New struggle over future of Roscoe Head
Added: Monday, April 27th 2020
The Roscoe Head is an iconic institution in Liverpool, named after William Roscoe, a leading campaigner against the slave trade. It’s renowned as one of the Famous Five – pubs that have been in every edition of the CAMRA Good Beer Guide since 1974. You could be forgiven for imagining that the owners would be only too pleased to allow their tenant to continue and expand the good work.
Instead the landlady of this popular Liverpool pub is locked in a bitter dispute with her landlord over rent and the beers she can sell.
Carol Ross (pictured) and her family have run the Roscoe Head on Roscoe Street for more than 30 years. In common with other successful tenants, Carol had long-running battles with its owner, Punch Taverns.
In 2015 ownership passed to New River Retail, and Hawthorn Leisure, New River’s pub-owning subsidiary.
Carol and her supporters are convinced Hawthorn Leisure wants to remove her from the pub as a result of disputes over rent and her request to be given MRO status. MRO stands for Market Rent Only and means that if licensees pay an agreed higher rent they can buy beers free of the tie.
Without MRO, licensees are restricted to the beers supplied by the owning pub company or brewery.
Carol says: “Last October Hawthorn told me they planned to more than double my rent and they refused to give me MRO.”
She says that if she is forced to leave “they would then put in a manager or a more compliant tenant but if I go a lot of people would boycott the pub and trade would fall.”
The regular beers are Tetley Bitter and Timothy Taylor Landlord, with four changing guest beers. Carol would like to expand the range, with more beers from smaller independent breweries.
As a result of the sale of the pub to New River Retail, a Save the Roscoe campaign was set up by the local branch of CAMRA to support Carol Ross and her family. A demonstration was held outside the pub and speakers included the national chairman of CAMRA, Colin Valentine.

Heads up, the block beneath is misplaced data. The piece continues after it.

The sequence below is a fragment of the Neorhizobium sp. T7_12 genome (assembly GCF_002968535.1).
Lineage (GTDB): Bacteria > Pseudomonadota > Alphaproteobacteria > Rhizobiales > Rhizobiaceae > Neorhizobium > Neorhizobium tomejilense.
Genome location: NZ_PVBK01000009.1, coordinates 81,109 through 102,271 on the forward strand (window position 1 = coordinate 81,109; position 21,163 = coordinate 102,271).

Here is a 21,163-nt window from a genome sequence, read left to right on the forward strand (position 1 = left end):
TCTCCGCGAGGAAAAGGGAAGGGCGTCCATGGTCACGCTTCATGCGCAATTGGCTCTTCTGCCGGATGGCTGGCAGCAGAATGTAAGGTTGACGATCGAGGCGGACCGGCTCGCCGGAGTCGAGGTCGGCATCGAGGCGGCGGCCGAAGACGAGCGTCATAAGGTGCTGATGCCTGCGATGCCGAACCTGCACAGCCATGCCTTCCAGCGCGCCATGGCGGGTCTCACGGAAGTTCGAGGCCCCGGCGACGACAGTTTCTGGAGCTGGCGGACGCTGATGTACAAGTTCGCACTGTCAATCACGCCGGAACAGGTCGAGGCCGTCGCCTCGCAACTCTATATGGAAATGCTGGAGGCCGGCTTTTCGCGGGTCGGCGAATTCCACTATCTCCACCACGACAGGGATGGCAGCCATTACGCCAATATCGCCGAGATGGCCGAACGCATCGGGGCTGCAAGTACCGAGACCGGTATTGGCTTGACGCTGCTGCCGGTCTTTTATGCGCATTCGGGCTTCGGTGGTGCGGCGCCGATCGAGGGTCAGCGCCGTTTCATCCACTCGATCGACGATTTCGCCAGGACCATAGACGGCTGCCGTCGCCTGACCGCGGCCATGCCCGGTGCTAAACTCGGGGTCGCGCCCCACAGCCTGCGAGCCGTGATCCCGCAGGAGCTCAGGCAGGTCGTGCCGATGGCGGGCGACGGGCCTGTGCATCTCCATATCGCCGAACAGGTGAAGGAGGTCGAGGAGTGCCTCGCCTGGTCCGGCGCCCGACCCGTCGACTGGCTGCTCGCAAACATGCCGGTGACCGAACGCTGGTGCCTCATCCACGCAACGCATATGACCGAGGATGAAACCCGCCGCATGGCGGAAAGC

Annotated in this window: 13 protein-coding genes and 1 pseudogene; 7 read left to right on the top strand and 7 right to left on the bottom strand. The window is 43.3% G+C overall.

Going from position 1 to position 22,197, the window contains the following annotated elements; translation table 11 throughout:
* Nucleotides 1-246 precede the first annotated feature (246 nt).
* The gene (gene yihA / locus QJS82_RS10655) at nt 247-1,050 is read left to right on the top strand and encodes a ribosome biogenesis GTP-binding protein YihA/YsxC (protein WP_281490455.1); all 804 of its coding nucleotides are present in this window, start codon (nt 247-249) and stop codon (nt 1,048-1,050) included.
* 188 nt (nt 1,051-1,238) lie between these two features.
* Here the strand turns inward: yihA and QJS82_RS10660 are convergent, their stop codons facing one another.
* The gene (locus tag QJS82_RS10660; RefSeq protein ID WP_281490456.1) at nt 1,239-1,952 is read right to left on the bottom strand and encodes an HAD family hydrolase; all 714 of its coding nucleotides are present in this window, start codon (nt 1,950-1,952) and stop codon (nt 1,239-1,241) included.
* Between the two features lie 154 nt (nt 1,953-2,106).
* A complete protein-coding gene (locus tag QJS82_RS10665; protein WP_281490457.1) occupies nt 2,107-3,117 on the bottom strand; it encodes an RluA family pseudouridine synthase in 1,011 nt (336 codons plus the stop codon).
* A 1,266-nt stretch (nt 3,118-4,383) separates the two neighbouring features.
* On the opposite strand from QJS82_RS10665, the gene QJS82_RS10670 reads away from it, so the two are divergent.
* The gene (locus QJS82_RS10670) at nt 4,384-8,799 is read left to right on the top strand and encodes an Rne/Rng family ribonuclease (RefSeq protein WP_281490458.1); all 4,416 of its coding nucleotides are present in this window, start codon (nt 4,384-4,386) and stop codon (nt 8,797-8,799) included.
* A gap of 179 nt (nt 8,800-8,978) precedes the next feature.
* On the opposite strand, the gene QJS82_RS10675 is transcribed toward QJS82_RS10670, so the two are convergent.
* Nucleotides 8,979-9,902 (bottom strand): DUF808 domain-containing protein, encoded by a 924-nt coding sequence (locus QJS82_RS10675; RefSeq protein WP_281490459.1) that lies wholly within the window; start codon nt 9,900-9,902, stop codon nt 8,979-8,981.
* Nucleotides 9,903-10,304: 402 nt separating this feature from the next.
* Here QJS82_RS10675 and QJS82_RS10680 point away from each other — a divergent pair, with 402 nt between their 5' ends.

New River Retail has rapidly become a major pub company, owning more than 700 outlets. In 2013 it bought 200 pubs from Marston’s for £90 million, followed by 158 pubs from Punch Taverns in 2015 for £53.5 million. Some outlets have been sold to the Co-op, which has turned them into convenience stores.
New River says it has not registered with the Pubs Code and is not obliged to offer MRO to tenants as it has fewer than 500 pubs. It says some of its pubs are "operator managed", where licensees are self-employed and do not pay rent. It also has pubs in Scotland where the Pubs Code does not operate. Liverpool councillor Nick Small is taking the matter up with the Pubs Ajudicator.
Carol Ross has had a turbulent time with her landlords. She has suffered the indignity of the pubco sending in a company called Brulines that ran tests on her cellar and beer lines to the bar to see if she had served beers outside the agreed tied list.
The Roscoe Head is protected by an ACV or Asset of Community Value. This is a listing by the local authority that prevents a pub being sold and gives the possibility of a comunity buy-out being organised.
Carol is worried that the current ACV expires in the autumn and may not be renewed but the Liverpool branch of CAMRA is seeking an extension with the council (see below).
A spokesman for Hawthorn Leisure says: “The Roscoe Head has a well-deserved reputation in Liverpool as a thriving community pub. Since we acquired the pub from Punch Taverns in 2015 we have invested in the pub and maintained a good partner relationship with our tenant, Carol Ross, whose tenancy agreement comes to an end in February 2021.
“We are currently engaged with Carol about the future of the pub and whilst these conversations remain confidential, we’d like to reassure customers that whatever happens we are committed to keeping the Roscoe Head open and maintaining its status as a popular community pub which serves good beer.”
Carol Ross disputes the claim. “New River have invested nothing in the pub – they’ve spent zero since 2015. They’ve made £70,000 to £80,000 a year from the pub and they would lose half of that if I was given MRO.
“I’m on the minimum wage. If I got MRO I could pay myself a normal salary.”
She adds that if she doesn’t get a new lease next year and has to leave the pub she will also lose her flat above it. Her rent is currently “deferred” not cancelled.
Carol is determined to fight on to save her pub and her family’s legacy. If necessary she will take legal action against her landlord.
“I’m not walking away,” she says. “My pension is in the pub.”